Arne Duncan, left, and his successor as education secretary, John King, with President Obama at the White House. Duncan announced an initiative to address poor attendance at public schools. (Manuel Balce Ceneta/AP)

The Obama administration on Wednesday announced that it will begin publishing data on chronic absenteeism rates at schools nationwide, part of a campaign meant to highlight and address the problem of poor attendance.

A growing body of research has shown that children who miss more than 10 percent of the school year — about 18 days in most districts — are more likely to struggle academically and drop out. An estimated 5 million to
7.5 million children are chronically absent each year, but many school districts and reform strategies have failed to tackle the issue.

The White House wants to help change that with the “Every Student, Every Day” campaign to help districts identify which children are missing school too often and figure out what kind of help those children need.

“Great teachers matter, great principals matter, but they can’t work their magic if our babies aren’t in school,” Education Secretary Arne Duncan said at an event announcing the initiative at Patterson Elementary School in the District.

“I really think it is about saving kids’ lives,” Duncan said. “If kids are missing a month of school, or two months or three months, there is nothing positive that can come of that.”

Joining Duncan in announcing the effort were Julián Castro, secretary of housing and urban development; Broderick D. Johnson, who heads President Obama’s My Brother’s Keeper initiative; and John King Jr., who will serve as education secretary when Duncan steps down in December.

A small group of education advocates and researchers have been beating the drum about chronic absenteeism for years, gathering evidence that attendance is directly linked to achievement and comprehensive community efforts — involving schools, nonprofit groups, social workers and community health organizations — can yield substantial improvements in school attendance.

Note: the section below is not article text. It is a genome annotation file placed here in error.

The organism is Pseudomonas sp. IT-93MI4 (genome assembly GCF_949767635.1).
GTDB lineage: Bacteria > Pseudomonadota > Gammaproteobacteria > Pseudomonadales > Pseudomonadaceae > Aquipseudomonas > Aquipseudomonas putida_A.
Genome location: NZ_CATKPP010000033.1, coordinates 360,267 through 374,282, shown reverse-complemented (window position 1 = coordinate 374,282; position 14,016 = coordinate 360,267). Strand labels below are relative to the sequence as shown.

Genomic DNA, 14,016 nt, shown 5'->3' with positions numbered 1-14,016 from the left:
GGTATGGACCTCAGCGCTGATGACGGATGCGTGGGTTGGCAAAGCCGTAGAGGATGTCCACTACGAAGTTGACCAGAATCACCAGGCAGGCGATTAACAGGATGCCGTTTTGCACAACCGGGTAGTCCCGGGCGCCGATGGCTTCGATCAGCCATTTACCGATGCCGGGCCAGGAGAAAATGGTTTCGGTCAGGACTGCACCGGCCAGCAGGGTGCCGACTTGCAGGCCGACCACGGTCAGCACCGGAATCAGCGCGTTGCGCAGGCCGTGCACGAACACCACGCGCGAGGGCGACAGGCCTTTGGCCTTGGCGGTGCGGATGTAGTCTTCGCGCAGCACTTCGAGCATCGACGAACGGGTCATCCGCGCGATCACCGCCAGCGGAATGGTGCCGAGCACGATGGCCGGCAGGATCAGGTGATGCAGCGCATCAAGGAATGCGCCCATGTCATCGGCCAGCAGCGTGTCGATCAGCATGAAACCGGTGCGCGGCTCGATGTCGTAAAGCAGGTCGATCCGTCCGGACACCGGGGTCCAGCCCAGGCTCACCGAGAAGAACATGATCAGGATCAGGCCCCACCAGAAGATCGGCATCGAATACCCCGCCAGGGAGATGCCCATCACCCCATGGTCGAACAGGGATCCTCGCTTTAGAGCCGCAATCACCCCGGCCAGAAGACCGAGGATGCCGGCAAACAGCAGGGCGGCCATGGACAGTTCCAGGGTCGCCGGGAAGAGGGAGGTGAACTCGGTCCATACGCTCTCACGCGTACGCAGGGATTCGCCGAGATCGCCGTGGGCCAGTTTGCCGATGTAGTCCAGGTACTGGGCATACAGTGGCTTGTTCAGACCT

Robert Balfanz of Johns Hopkins University, a key researcher in the field, said he thinks that the administration’s decision to begin publishing absenteeism figures in 2016 will force superintendents and principals to begin focusing on a problem they have long ignored. “That’s huge, actually,” he said. “That’s going to be a lightning bolt.”

Schools are testing an array of techniques to help kids learn, Balfanz said, but many of their efforts never have a chance because so many kids are not in their seats. “It’s the unpulled lever of school reform,” he said.

School districts are often required to report their average daily attendance, but a school can appear to be doing well on that measurement even if many children are repeatedly missing class.

Some districts also track truancy, but that overlooks students who are racking up excused absences.

“Every day a child is in school matters, and ultimately will have a bearing on their academic success,” said Victorie Thomas, principal of Patterson Elementary, which has improved attendance as D.C. Public Schools has made a priority of addressing absenteeism.

Over the past two years, the school district’s daily attendance is up more than 3 percent, which means 2,000 more children are in school each day, said Chief of Schools John Davis.